There was this whole era at the same time in 2002 of ubiquitous computing, remember a computer in everything? In a chair, in your watch, in your clothes, in your body. It was everywhere in 2002. We lost sight of it because this thing called the iPod appeared. This iPod thing’s more important than ubiquitous computing. This diverted our attention but also helped us see something today in consumer technology, that we live in an era where this has all happened, and now we can buy anything we want. We can have as much technology as want. When we think about the model that has the most gigabytes, we don’t want it as much anymore. I used to want it. I don’t want it anymore because more technology as better was the easy thing. You’d buy the thing with the more gigahertz. Now, Moore’s Law, this idea that more is better, doesn’t mean as much. With good design, more is not better. With good design, this weird thing happens where less equals more, and I used to hate being told this because I had no idea what that means. Less– if I have one cookie versus a lot of cookies, I want more cookies. What do you mean less is more?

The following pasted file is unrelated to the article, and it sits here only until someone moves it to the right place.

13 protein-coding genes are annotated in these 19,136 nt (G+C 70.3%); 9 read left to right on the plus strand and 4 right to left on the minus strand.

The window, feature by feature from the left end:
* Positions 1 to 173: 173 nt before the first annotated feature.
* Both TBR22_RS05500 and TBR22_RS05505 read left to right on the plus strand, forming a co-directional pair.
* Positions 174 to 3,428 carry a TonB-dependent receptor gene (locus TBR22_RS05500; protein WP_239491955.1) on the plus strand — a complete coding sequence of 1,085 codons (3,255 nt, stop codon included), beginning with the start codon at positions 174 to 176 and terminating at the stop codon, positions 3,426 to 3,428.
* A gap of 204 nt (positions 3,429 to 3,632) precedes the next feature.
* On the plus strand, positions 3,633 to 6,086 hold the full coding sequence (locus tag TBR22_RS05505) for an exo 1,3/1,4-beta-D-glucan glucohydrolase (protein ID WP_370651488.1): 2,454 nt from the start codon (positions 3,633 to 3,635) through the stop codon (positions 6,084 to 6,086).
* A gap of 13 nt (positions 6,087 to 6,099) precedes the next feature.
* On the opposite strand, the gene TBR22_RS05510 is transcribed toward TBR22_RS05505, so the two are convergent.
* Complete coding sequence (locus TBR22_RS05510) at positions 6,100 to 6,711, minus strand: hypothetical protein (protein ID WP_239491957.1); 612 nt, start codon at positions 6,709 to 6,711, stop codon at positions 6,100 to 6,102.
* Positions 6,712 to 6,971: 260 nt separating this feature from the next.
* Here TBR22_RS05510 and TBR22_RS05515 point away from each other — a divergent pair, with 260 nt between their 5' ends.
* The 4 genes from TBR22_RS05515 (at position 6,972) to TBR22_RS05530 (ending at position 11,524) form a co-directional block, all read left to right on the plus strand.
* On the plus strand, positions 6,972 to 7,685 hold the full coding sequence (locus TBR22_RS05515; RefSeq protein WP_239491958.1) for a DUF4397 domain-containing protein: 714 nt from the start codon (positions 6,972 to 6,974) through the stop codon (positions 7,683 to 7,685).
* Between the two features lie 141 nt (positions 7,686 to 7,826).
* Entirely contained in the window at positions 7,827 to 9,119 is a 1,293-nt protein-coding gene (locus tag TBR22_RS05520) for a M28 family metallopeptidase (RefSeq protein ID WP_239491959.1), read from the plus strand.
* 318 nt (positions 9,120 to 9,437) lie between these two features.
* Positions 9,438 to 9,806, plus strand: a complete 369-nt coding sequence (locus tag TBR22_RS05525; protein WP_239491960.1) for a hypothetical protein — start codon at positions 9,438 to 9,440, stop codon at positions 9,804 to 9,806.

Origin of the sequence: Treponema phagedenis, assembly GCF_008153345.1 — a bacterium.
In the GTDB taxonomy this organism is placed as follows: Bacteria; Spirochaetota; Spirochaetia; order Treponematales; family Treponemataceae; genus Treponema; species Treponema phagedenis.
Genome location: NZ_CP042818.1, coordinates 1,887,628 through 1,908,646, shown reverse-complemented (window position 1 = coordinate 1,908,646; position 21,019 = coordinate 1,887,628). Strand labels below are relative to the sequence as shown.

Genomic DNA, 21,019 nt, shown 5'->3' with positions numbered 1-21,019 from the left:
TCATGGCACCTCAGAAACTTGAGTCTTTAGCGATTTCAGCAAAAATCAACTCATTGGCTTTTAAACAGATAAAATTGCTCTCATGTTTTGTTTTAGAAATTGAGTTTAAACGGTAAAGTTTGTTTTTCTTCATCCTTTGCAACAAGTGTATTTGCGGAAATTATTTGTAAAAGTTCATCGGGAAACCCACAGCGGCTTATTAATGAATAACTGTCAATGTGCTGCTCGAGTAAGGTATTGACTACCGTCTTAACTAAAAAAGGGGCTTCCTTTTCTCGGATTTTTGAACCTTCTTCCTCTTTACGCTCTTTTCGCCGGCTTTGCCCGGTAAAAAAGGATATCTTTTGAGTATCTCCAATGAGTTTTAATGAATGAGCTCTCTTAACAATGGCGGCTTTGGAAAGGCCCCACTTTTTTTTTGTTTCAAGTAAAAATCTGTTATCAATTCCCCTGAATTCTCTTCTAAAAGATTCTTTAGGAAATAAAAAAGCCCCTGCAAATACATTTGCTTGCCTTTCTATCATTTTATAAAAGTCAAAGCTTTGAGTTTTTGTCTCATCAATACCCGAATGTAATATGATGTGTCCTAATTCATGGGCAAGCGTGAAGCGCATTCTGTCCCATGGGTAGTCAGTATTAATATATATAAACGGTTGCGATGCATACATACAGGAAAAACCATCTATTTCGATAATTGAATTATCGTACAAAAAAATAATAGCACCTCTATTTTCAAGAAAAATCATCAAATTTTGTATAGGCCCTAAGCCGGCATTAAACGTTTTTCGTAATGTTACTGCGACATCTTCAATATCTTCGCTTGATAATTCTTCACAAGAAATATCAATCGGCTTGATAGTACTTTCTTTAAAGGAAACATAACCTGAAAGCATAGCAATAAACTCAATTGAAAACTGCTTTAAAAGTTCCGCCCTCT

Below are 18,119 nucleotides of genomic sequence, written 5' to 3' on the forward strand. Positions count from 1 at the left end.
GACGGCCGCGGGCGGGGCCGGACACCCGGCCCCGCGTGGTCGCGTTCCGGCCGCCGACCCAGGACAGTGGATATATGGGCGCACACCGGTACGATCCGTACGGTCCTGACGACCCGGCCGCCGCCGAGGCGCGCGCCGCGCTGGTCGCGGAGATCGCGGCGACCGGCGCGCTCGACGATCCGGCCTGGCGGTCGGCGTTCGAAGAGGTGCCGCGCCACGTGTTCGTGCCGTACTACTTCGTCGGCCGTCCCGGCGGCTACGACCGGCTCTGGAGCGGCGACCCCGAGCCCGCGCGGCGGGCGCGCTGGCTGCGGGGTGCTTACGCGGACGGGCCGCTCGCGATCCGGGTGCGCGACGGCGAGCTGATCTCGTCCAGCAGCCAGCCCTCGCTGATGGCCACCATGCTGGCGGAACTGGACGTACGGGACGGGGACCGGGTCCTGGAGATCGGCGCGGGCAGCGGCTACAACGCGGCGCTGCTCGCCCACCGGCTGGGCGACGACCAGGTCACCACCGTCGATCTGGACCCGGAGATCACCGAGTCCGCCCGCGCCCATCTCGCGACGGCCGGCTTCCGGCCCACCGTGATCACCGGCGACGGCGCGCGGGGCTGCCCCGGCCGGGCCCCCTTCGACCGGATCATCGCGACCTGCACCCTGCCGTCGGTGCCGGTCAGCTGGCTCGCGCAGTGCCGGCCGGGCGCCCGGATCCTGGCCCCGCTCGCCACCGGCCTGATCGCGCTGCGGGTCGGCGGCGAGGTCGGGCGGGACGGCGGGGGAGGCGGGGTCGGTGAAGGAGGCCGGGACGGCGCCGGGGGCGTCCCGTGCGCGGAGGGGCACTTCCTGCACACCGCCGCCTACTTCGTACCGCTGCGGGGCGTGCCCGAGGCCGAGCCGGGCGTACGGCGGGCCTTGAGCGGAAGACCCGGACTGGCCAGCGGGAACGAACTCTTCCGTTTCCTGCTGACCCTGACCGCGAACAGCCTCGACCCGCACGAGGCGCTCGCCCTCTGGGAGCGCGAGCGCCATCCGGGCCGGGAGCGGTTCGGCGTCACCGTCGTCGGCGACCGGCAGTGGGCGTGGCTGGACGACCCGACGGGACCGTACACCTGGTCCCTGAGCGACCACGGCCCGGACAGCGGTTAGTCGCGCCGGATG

John Maeda
15:41
The way to understand this is the following: if you offer a child a big cookie versus a little cookie, which cookie will they choose? They want the big cookie. It’s the good one. If you offer a child two piles of laundry to fold which will they choose? They’ll choose the smaller pile. Wait a second, doesn’t make any sense. But it does. The more and less thing is complex. You want more when you get to enjoy more. You want less when you have to work more. It’s very simple that way. Design balances those two things together. Design was always working before computers emerged, and now that computers don’t have that same impact on our experience, what’s happened is this this ability for design to balance desirability has changed. What’s happened is that now because of technology, we want more technology. We used to want everything. More technology made things easier because it would always be better. If I wait 18 months it’ll be more useful. If I wait 18 months it’s going to be amazing. I’m going to love it more. This is the way things were for so long. If you had more technology, you were happier, better designed. You never thought about design actually.